Updated on: 2/17/2020
Summer is arguably best season of the year. It’s in the top four, hands down. Like with all good things, summer only becomes better with responsibility. That’s why the Washing State Patrol is preparing for the yearly Impaired Boating Emphasis on Lake Washington, which has already seen its share of boating accidents this year.
This year from Friday, August 1st, through Sunday, August 3rd, city, county, state, and even federal law enforcement agencies will gather together at Procter Landing on Mercer Island to help make Lake Washington a safer place. Special resources will be deployed to help find offenders (those operating watercraft with a blood alcohol concentration percentage of .08 or affected by other drugs)—these resources include the Mobile Impaired Driving Unit, or “MIDU,” temporary detention facilities for those who choose to endanger others through their own excess, and prisoner support vehicles.
This Emphasis is of particular note because new Boating-Under-the-Influence laws have gone into effect and can twist offenders’ lives up in the following ways:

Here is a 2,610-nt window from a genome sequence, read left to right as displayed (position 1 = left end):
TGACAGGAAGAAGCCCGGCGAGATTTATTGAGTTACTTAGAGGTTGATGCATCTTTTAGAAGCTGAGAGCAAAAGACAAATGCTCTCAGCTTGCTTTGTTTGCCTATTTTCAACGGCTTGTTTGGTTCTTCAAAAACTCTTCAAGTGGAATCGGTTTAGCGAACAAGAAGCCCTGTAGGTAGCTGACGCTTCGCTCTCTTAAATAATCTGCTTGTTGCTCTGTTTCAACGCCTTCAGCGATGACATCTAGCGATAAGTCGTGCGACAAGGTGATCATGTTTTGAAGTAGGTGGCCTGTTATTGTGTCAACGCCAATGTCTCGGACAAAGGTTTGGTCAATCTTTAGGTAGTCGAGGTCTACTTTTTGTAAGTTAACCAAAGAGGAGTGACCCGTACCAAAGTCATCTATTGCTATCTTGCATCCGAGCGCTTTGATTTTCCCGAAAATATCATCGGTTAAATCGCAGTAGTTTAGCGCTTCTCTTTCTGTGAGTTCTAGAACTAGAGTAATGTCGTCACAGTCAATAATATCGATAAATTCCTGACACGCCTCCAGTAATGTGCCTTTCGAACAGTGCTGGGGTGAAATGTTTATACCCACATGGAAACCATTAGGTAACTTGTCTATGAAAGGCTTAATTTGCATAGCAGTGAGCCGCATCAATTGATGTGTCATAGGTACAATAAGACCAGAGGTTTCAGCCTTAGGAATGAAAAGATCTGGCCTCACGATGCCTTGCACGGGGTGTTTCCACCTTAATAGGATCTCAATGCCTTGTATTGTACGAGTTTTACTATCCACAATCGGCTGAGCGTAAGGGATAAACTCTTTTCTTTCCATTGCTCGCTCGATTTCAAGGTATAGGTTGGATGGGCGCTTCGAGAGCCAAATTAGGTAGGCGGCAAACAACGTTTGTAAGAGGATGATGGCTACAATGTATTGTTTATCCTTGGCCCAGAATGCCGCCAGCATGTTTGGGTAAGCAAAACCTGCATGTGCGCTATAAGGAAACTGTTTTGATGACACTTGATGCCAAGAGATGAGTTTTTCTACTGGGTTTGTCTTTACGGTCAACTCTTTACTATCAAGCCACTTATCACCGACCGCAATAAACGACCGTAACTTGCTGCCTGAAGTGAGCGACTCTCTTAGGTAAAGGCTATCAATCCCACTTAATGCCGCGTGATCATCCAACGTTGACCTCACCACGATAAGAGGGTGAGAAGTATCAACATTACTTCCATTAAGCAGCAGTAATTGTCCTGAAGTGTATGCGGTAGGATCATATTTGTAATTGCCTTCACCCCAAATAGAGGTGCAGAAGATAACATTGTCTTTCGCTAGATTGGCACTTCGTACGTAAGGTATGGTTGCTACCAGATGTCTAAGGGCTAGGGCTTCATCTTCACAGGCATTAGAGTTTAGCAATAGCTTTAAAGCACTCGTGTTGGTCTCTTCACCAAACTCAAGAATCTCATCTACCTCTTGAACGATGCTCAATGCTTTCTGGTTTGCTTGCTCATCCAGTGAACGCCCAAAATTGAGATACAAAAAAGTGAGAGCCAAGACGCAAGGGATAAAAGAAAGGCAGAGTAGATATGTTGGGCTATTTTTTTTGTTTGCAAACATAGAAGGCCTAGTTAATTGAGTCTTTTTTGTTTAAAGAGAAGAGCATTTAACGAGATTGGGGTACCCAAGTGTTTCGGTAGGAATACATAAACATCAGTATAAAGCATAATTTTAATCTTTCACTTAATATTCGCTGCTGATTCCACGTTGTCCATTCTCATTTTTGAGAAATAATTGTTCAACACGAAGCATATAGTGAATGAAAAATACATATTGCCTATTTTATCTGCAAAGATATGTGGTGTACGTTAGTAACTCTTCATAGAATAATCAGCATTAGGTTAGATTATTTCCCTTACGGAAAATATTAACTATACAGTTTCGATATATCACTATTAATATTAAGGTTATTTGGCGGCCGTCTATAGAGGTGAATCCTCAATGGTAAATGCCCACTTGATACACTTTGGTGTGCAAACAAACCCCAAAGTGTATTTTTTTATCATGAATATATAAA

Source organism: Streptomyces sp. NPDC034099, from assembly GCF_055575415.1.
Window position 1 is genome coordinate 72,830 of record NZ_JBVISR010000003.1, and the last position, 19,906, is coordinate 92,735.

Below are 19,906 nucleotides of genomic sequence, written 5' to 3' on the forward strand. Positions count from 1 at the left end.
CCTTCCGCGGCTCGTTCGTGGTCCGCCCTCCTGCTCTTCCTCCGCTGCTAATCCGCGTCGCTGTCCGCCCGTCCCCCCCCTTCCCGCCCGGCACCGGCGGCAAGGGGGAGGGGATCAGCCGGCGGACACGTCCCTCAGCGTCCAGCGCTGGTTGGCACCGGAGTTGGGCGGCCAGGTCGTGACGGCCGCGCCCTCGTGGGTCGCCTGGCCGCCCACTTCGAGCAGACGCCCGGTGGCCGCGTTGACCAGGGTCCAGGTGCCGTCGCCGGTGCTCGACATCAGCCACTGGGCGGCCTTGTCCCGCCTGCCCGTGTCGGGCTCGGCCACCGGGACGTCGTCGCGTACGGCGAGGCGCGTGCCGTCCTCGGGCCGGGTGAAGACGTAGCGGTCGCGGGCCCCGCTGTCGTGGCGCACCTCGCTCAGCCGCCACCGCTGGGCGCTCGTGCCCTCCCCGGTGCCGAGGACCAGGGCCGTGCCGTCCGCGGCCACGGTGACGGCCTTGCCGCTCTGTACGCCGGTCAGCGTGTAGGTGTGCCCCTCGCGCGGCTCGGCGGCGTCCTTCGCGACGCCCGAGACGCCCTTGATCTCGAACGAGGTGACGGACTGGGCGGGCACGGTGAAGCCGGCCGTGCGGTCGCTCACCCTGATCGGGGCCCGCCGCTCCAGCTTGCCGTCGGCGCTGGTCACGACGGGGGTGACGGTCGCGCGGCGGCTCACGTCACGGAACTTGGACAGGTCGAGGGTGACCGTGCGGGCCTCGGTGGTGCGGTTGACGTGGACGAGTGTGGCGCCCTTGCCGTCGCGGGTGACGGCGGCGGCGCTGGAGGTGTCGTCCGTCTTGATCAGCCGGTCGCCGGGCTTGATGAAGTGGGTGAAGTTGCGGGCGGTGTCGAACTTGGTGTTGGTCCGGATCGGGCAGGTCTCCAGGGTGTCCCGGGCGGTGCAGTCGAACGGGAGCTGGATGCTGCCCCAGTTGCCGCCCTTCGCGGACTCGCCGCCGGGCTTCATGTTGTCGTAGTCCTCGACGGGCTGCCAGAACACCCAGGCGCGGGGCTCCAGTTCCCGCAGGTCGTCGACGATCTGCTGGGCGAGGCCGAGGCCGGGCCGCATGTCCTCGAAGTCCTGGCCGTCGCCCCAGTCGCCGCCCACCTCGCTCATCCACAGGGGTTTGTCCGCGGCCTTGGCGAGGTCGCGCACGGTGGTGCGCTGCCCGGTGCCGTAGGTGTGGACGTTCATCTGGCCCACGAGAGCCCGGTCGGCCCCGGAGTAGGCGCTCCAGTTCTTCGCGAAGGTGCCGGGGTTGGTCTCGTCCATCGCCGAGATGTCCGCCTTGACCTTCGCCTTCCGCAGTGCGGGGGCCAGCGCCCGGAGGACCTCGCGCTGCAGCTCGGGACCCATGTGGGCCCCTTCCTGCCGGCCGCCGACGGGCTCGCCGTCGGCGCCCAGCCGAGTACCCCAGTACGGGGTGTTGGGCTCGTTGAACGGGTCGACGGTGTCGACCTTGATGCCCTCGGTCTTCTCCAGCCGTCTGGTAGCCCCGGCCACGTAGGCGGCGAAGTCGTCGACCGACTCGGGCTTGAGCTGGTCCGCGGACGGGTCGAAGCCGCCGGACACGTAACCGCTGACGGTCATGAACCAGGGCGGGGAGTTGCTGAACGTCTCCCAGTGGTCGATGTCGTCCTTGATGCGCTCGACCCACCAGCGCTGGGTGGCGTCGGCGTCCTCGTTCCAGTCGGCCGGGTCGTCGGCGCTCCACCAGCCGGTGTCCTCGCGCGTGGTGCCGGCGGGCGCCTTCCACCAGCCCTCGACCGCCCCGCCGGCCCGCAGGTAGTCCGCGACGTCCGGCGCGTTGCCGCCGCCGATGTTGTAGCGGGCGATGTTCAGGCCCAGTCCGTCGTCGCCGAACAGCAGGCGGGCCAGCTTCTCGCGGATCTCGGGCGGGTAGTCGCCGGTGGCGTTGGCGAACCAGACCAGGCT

- Boating-Under-the-Influence is now a gross misdemeanor, punishable by a maximum fine of $5,000 and 364 days in jail.
- Officers who suspect a given pilot may be a few sheets to the wind can now give those a breath or blood test to determine possible impairment.
- The authorities can now cite vessels involved in accidents they did not witness and hold negligent and reckless boaters accountable.
In the past such Emphasis Weekends produced a total of 450 Boating-Under-the-Influence arrests, 67 of which were from 2013.
Harbor patrol has produced a convenient pdf of regulations that all boats need to comply with in order to be seaworthy (or lakeworthy). Be sure to review it prior to your weekend’s aquatic activities as it answers all sort of common boating questions like who has right-of-way in various situations.
The Washington personal injury attorneys at Davis Law Group only represents victims of drunk driving and drunk boating collisions. People need to be held responsible for their actions, and we aim to help harmed individuals recover from the carelessness of others.